- Latkes. Latkes are an iconic Hanukkah dish that has been savored for generations. These potato pancakes are made with grated potatoes, onions, eggs, flour, and oil. The mixture is blended until smooth, shaped into small patties, and fried until golden and crispy. Latkes are typically served with sour cream or applesauce, and sometimes adorned with smoked salmon or other savory toppings. They are a simple yet flavorful dish that will leave you wanting more.
- Sufganiyot. Sufganiyot, or jelly donuts, are a sweet and delectable Hanukkah treat beloved by many. These deep-fried donuts are typically filled with jelly or custard and sprinkled with powdered sugar. Sufganiyot are a delightful way to end a Hanukkah meal or to savor as a special snack during the holiday.
- Brisket. Brisket is a slow-cooked beef dish that is a staple of Hanukkah celebrations. It is typically seasoned with a blend of spices and herbs before being slow-cooked in the oven or on the stovetop. Brisket is a juicy and succulent dish that pairs well with various sides, such as roasted vegetables, mashed potatoes, or latkes. It is ideal for a festive Hanukkah dinner and will tantalize your taste buds.
- Kugel. Kugel is a baked casserole dish that can be made sweet or savory. It typically consists of noodles, potatoes, or vegetables mixed with eggs, sugar, and other ingredients, such as cheese or cinnamon. Kugel is a versatile dish that can be served as a side dish or a main course. It is perfect for feeding a crowd and can be prepared ahead of time and then reheated before serving. Kugel is a comforting and hearty dish that is sure to please.
- Challah. Challah is a braided bread that is a staple of Jewish cuisine. It is typically made with flour, water, eggs, yeast, and sugar and can be flavored with spices or other ingredients. Challah is a fluffy and moist bread perfect for soaking up gravy or dipping in oil. It is often served at Hanukkah dinners and other Jewish holidays. Challah is a delicious and satisfying bread that will complement any Hanukkah meal.
- Matzo Ball Soup. Matzo ball soup is a comforting and nourishing dish that is a must-have during Hanukkah. This soup is made with chicken broth, vegetables, and matzo balls. Matzo balls are made with matzo meal, eggs, oil, and seasonings. They are boiled in the soup until they are light and fluffy. Matzo ball soup is a great way to start a Hanukkah meal or to enjoy as a light lunch or dinner during the holiday. It is a satisfying soup that will warm your heart and your soul.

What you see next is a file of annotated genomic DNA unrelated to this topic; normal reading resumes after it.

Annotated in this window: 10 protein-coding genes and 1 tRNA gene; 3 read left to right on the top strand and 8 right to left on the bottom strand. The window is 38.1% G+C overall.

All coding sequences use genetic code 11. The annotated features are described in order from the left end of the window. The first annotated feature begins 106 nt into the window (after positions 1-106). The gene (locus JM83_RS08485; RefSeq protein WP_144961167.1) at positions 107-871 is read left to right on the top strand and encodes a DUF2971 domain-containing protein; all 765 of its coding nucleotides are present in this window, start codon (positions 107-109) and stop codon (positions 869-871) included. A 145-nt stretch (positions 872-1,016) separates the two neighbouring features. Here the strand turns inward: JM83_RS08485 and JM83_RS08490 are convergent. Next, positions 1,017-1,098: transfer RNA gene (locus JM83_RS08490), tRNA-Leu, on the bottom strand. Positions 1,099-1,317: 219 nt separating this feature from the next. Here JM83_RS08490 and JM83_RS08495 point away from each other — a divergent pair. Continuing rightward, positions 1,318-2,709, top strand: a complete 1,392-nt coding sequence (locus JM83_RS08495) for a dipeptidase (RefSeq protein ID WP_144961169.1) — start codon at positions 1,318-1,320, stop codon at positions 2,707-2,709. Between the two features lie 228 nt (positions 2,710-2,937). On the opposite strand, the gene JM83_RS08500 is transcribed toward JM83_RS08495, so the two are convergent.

Catering By Michaels Knows Hanukkah
Since 1980, Catering by Michaels has been a staple for Hanukkah catering. We have a dedicated Hanukkah menu that includes both traditional and modern favorites. From small group packages to complete holiday dinner packages, our curated menu will save you time and frustration. We also offer a wide variety of a la carte appetizers, entrees, sides, and desserts to delight you and your guests. No matter your preference, we are sure you will be able to find the perfect meal for you and your family.
Hanukkah Deadlines & Important Times
Hanukkah begins at sundown on Thursday, December 7th, and continues until sundown on Friday, December 15th. Please place your order at least five days before the date of your function. Orders placed with less than five days’ notice will be accepted on a limited basis, subject to availability. Advance orders are given priority. Because of delivery schedules that fill quickly, we recommend that you place your order as early as possible to ensure your choice of delivery time.
How To Order
We are here to help you craft the perfect Hanukkah celebration. You can place your order online by visiting CATERINGBYMICHAELS.COM/ORDERCATERING. You can also contact us via email at EVENTS@CATERINGBYMICHAELS.COM.
If you’d like to speak with an event coordinator to receive personalized guidance on your Hanukkah selections, you can reach us at (847) 966-6555.
From Our Family To Yours
Hanukkah is a festive and fun holiday that celebrates the miracle of the oil and the triumph of the Jewish people. It is a time to remember the past, appreciate the present, and hope for the future. By learning more about the history and traditions of Hanukkah—and by sharing meals—you can enjoy a meaningful and memorable holiday with your family and friends.
We wish you a Happy Hanukkah!